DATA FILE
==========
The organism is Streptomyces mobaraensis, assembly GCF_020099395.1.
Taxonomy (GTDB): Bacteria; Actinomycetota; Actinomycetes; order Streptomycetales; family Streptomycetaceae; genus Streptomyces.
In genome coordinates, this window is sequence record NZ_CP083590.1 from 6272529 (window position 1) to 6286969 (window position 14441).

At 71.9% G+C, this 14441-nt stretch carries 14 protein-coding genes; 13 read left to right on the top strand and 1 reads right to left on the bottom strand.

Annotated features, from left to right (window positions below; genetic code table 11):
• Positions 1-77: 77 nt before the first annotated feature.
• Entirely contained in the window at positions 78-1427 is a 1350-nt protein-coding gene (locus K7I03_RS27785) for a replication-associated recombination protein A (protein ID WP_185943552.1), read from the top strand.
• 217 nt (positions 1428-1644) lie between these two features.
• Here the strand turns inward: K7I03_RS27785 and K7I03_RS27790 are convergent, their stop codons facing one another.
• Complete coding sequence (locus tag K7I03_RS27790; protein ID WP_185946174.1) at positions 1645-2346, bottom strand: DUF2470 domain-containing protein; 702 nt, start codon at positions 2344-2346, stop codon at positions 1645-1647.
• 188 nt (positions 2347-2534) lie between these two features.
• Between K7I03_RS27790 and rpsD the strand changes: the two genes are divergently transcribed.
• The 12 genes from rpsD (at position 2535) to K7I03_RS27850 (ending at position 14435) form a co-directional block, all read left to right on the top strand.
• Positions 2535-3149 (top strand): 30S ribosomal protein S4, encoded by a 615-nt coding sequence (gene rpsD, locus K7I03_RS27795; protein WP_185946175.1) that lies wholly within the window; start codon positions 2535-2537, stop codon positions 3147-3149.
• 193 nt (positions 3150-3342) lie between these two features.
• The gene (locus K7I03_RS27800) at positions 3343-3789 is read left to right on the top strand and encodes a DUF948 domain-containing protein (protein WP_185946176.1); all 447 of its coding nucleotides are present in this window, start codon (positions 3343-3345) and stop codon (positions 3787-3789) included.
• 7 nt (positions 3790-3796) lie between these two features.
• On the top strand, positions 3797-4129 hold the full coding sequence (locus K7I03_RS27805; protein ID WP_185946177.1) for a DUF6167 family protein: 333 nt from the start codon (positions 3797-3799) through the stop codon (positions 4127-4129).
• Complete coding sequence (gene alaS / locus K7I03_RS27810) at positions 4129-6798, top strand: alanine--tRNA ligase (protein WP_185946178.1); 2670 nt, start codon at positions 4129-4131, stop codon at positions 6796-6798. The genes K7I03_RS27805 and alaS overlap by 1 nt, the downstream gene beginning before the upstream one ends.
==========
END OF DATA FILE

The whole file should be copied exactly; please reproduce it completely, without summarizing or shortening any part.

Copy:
The organism is Streptomyces mobaraensis, assembly GCF_020099395.1.
Taxonomy (GTDB): Bacteria; Actinomycetota; Actinomycetes; order Streptomycetales; family Streptomycetaceae; genus Streptomyces.
In genome coordinates, this window is sequence record NZ_CP083590.1 from 6272529 (window position 1) to 6286969 (window position 14441).

At 71.9% G+C, this 14441-nt stretch carries 14 protein-coding genes; 13 read left to right on the top strand and 1 reads right to left on the bottom strand.

Annotated features, from left to right (window positions below; genetic code table 11):
• Positions 1-77: 77 nt before the first annotated feature.
• Entirely contained in the window at positions 78-1427 is a 1350-nt protein-coding gene (locus K7I03_RS27785) for a replication-associated recombination protein A (protein ID WP_185943552.1), read from the top strand.
• 217 nt (positions 1428-1644) lie between these two features.
• Here the strand turns inward: K7I03_RS27785 and K7I03_RS27790 are convergent, their stop codons facing one another.
• Complete coding sequence (locus tag K7I03_RS27790; protein ID WP_185946174.1) at positions 1645-2346, bottom strand: DUF2470 domain-containing protein; 702 nt, start codon at positions 2344-2346, stop codon at positions 1645-1647.
• 188 nt (positions 2347-2534) lie between these two features.
• Between K7I03_RS27790 and rpsD the strand changes: the two genes are divergently transcribed.
• The 12 genes from rpsD (at position 2535) to K7I03_RS27850 (ending at position 14435) form a co-directional block, all read left to right on the top strand.
• Positions 2535-3149 (top strand): 30S ribosomal protein S4, encoded by a 615-nt coding sequence (gene rpsD, locus K7I03_RS27795; protein WP_185946175.1) that lies wholly within the window; start codon positions 2535-2537, stop codon positions 3147-3149.
• 193 nt (positions 3150-3342) lie between these two features.
• The gene (locus K7I03_RS27800) at positions 3343-3789 is read left to right on the top strand and encodes a DUF948 domain-containing protein (protein WP_185946176.1); all 447 of its coding nucleotides are present in this window, start codon (positions 3343-3345) and stop codon (positions 3787-3789) included.
• 7 nt (positions 3790-3796) lie between these two features.
• On the top strand, positions 3797-4129 hold the full coding sequence (locus K7I03_RS27805; protein ID WP_185946177.1) for a DUF6167 family protein: 333 nt from the start codon (positions 3797-3799) through the stop codon (positions 4127-4129).
• Complete coding sequence (gene alaS / locus K7I03_RS27810) at positions 4129-6798, top strand: alanine--tRNA ligase (protein WP_185946178.1); 2670 nt, start codon at positions 4129-4131, stop codon at positions 6796-6798. The genes K7I03_RS27805 and alaS overlap by 1 nt, the downstream gene beginning before the upstream one ends.